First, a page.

What comes to mind when you think of Detroit? Be honest. Crime? Abandoned buildings? Corrupt leaders? Katherine Austin, owner of Karma Yoga, is one of many who are trying to change that.
In Austin’s case, as a certified yoga instructor, she’s channeling providence through Karma Yoga in the Park, an event that allows first-timers and yoga veterans to come together in slow-flowing poses, surrounded by the great outdoors, while also experiencing a “vibrational upgrade” during the middle of their work day.
“It’s all about uplifting and rebuilding the energy field of [Detroit] because we know it’s been struggling for a long time, and it’s coming on back to the rebound,” Austin says. “Yoga is a beautiful system to uplift everybody. When people are practicing yoga or meditation, they immediately affect the energy fields around them — not just themselves but the environment.”
Since 2003, Karma Yoga in the Park has been an annual event and has always taken place in the suburbs, until recently. Austin says she decided to bring the event to Detroit with the hope that attendees realize they have the power and strength needed to turn the city around.
“We have the power to change anything once we tap into our own energy and realize how powerful we are, and yoga and meditation is a tool for that,” she says. “It empowers people. They tap into a creative power source inside them they didn’t even know they had.”
Austin is a firm believer that yoga and meditation can help solve some of the issues that Detroit faces by bringing positive energy and enlightenment into the community — and lowering the crime rate as a result.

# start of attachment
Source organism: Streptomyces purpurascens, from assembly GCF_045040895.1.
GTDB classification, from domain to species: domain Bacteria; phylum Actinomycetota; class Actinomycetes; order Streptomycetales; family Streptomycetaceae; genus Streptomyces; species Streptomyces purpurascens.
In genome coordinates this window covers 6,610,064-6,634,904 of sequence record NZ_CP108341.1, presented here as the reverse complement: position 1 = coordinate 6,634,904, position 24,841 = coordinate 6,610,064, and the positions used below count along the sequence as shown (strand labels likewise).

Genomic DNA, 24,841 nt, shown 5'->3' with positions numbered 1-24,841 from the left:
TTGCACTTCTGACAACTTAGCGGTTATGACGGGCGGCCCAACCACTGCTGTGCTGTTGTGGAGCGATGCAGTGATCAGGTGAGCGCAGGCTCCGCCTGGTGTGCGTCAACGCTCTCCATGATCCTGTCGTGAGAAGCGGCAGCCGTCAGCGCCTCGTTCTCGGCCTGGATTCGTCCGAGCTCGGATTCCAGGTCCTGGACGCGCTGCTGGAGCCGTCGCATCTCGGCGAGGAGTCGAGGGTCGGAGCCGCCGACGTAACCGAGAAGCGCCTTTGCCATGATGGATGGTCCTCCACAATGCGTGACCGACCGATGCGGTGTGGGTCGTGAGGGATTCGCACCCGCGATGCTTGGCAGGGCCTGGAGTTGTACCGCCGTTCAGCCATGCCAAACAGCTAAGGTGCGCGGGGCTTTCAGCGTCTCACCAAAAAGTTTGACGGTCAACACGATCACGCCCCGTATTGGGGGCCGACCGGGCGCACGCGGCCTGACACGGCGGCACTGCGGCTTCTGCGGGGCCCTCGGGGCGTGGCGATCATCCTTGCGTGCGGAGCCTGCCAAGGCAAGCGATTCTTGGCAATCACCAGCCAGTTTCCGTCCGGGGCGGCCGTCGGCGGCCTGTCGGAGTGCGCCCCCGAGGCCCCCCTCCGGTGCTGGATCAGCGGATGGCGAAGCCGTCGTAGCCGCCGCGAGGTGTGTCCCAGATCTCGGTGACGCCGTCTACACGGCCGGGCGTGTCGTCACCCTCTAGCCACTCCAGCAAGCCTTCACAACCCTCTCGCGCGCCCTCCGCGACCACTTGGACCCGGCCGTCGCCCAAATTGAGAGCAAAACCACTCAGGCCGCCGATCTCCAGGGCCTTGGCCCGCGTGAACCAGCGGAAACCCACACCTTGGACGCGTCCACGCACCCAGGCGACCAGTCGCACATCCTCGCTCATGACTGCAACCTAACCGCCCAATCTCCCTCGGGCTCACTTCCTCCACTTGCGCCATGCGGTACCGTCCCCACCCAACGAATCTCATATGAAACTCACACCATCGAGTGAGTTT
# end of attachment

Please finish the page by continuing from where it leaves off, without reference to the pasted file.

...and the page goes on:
“The more elevated and uplifted and inspired people are in their community, the more productive [and] creative they are,” she says. “We’re so unhappy and we’re stuck in these lower energies all the time. Yoga is the way to show people how simply and quickly we can shift them and make them feel better, and then they make better choices in their lives.”
City issues aside, Austin says her biggest goal is to have attendees walk away from the event with a greater sense of themselves, as well as the inspiration to eliminate any negative energy from their lives and begin reaching their full potential.
“It doesn’t take rocket science,” she says. “It’s an ancient practice. It doesn’t take a lot of money. You need bare feet and it’s not like you have to [purchase] this expensive gym membership.”
The event is donation-only ($10 suggested) with proceeds going to Urban Farming (urbanfarming.org), an organization that teaches city dwellers how to turn vacant lots into community gardens, allowing them to grow their own food and gain access to healthier food options.
For those who remain a bit skeptical, Austin says yoga newbies can rest assured the event is fun and beginner-friendly.
“It’s so easy,” she says. “We’re going to be moving the body to feel good [and] to open up tight areas with easy, accessible poses for all.”
Karma Yoga in the Park will take place at noon-12:45 p.m., on July 23, July 30, Aug. 6 and Aug. 13 at Milliken State Park, 1900 Atwater St., Detroit; 248-723-9168; karma-yoga.net.
Princess Gabbara digs downward dog, and is a Metro Times editorial intern. Send comments to firstname.lastname@example.org